Massive shale-driven production growth in the U.S. Northeast and soaring demand from the Southeast will turn the nation's traditional south-to-north and west-to-east pipeline natural gas flows and price spreads upside down, according to Bentek Energy®, the natural gas and oil analytics unit of Platts, a leading global energy and commodities information provider.
"Based on our latest modeling, the U.S. is embarking on a true sea change," said Rocco Canonica, Bentek Energy director of energy analysis and lead author of the just-released 10-year outlook report Son of a Beast -- Utica Triggers Regional Role Reversal. "The Northeast is poised to switch from the nation's largest demand region to a net supply region, and the U.S. Southeast is racing to become a much larger net demand region after being a major supplier to the U.S. gas market."
The 114-page report released at Houston Platts Commodity Week, an annual energy and biofuels outlook event, says that more than one-third of the U.S. natural gas production increase from 2013 to 2023 -- or 9.1 billion cubic feet per day (Bcf/d) -- is expected to come from the Utica and Marcellus shale formations in the northeastern U.S., while nearly half of U.S. demand growth, or 9.4 Bcf/d, is expected to occur in the Southeast over the same period.
Bentek forecasts a 9% rise in natural gas prices by late decade at Henry Hub, a key North American hub and pricing reference.
Additional takeaways from the report include among others:
-- Natural gas flows to the Northeast from other regions to plummet; net Northeast outflows to total 2.8 Bcf/d by 2023
-- The liquids-rich shale plays of Texas and the Midcontinent to contribute about 44% of the expected U.S. natural gas supply growth over the next 10 years
-- Total U.S. natural gas demand to rise 27% over the next decade, while U.S. supply to climb nearly 38%
-- Substantial reconfiguration and repurposing of the U.S. natural gas pipeline grid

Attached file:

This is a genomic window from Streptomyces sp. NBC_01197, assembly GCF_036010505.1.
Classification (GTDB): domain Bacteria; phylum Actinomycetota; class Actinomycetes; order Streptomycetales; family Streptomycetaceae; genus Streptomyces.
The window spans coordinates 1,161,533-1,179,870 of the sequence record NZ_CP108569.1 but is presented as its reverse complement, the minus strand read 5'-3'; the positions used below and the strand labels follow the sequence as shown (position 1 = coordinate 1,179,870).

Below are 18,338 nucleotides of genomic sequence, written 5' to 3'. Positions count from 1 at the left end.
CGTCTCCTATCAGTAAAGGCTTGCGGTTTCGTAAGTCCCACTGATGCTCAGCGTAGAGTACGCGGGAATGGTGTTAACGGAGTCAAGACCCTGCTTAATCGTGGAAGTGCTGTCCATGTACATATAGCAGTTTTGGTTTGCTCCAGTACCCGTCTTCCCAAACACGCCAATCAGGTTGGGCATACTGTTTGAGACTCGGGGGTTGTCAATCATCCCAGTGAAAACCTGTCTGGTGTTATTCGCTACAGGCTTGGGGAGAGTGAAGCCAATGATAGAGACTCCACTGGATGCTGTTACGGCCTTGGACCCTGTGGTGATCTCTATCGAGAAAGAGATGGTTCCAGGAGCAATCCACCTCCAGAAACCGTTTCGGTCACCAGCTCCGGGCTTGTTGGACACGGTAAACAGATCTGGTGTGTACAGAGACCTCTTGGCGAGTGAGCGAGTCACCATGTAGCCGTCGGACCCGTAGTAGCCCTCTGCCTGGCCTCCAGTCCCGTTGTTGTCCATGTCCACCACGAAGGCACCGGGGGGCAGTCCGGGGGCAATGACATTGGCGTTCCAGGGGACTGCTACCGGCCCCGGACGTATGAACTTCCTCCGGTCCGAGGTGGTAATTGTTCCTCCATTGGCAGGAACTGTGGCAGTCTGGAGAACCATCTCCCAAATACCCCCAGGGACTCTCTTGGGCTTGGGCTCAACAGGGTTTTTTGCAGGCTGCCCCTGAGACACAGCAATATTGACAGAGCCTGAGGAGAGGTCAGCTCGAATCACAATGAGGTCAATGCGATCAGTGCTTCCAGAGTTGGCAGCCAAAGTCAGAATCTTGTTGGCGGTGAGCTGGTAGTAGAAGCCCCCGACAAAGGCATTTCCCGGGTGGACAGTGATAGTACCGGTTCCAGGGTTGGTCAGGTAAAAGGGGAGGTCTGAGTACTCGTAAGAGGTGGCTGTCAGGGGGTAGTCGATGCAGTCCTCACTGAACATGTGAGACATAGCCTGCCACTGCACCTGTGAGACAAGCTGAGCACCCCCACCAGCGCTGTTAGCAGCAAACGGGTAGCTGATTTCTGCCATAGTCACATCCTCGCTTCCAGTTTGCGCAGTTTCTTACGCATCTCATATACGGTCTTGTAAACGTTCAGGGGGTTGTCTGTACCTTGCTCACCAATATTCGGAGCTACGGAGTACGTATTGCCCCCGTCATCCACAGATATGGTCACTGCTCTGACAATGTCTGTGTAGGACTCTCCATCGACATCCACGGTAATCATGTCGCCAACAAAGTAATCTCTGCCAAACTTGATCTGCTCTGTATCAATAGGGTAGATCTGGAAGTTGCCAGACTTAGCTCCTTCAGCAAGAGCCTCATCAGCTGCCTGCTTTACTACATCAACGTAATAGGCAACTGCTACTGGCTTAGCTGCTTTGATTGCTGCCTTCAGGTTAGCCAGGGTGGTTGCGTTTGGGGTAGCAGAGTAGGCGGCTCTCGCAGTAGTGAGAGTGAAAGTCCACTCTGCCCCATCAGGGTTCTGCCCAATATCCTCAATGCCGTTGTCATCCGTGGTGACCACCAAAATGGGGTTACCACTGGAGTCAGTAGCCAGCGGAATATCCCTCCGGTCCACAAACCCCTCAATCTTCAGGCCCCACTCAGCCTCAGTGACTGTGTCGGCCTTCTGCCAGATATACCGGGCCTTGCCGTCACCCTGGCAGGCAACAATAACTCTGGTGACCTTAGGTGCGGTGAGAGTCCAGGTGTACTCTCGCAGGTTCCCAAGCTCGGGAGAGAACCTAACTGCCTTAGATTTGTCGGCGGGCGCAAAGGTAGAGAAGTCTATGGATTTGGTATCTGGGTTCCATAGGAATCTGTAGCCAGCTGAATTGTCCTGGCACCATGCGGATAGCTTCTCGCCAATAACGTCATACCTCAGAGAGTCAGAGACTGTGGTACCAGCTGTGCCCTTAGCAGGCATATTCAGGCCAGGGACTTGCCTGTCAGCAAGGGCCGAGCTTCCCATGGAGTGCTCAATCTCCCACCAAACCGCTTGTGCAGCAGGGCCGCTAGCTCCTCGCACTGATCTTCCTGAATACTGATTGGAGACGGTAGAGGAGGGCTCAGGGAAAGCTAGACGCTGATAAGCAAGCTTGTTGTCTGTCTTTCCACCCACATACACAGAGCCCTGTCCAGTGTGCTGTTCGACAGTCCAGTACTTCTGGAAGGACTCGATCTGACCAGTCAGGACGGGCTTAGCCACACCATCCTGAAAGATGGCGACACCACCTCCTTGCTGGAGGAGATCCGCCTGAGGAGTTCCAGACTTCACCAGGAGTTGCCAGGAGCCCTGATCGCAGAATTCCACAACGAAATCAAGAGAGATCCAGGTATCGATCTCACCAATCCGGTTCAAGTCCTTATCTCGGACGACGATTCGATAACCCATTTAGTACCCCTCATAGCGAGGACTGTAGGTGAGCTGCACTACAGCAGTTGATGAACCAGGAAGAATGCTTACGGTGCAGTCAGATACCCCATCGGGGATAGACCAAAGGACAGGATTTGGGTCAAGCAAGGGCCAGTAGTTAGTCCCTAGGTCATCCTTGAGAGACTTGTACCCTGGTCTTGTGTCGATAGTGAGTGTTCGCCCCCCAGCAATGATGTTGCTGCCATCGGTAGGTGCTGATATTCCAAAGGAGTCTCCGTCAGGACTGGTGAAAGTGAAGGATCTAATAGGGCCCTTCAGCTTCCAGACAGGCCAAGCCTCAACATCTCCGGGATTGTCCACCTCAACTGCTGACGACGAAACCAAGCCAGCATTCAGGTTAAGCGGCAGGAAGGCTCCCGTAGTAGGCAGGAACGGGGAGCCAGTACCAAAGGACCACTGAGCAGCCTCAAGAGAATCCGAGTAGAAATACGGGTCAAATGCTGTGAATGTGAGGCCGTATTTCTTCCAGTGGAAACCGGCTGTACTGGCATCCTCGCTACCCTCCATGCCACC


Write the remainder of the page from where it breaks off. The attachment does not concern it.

That's just dumb...Exports start in 2016.. Electric producers are switching as we speak and a huge number of coal plants will closing by 2016 also... They are converting nat gas into many uses' including diesel fuel 2 new plants will open around that time too... 2016 will be a good year to own some gas...
I'm sure Bentek has taken all that into account in their model. Bentek are the premier gas flow modelling company in the country. They have a lot more information at their disposal than people on this message board.
P.S. The amount of NG exports will not be sufficient to make a significant impact on the domestic price.
This report is suspect...
Marcellus is already at 9.1 Bcf/d as of June 1 and expected to go to 11.4 by end of year and to 14.7 by end of next year. Aggregate US nat gas withdraws/production is still flat at best for the last 12 months even with such contribution from Marcellus. Looks like treadmill to me, more wells have to come on line just to make up for depletion rates.
I take these with a grain of salt.
I recall a similiar report last year. Bentek said 3.60 and then GS came out with their 4.50 and as most were short we got clobbered. those were the days when we said every day why is gas going up everyday with no news. anyone remember that history?
The only issue I have with these reports, is they don't include LNG exports, Mexico`s higher demand of NG from U.S, the fleet of Semi`s converting to NG over Diesel fuel, NG cars, and more power plants converting to NG, I do believe in the fluctuation of NG prices, lower prices in spring summer and fall but higher prices in winter, the supply and demand theory when NG is needed the most will always be more costly, its no different then oil, we see oil tank from Christmas to early spring then goes up in price for summer driving demand.
Mexico just recently discovered there own super large N-gas Fields so they will surely begin producing them in a couple of years.
I Also I still say by the time LNG terminals are ready there will be plenty of Fracking going on over seas to compete with our LNG.
Just my thoughts.
I still enjoy your posts.
I'm sure Bentek is aware of LNG export plans.
First significant exports are still years off, secondly they presumably see the level of exports are insufficient to offset continued robust production growth.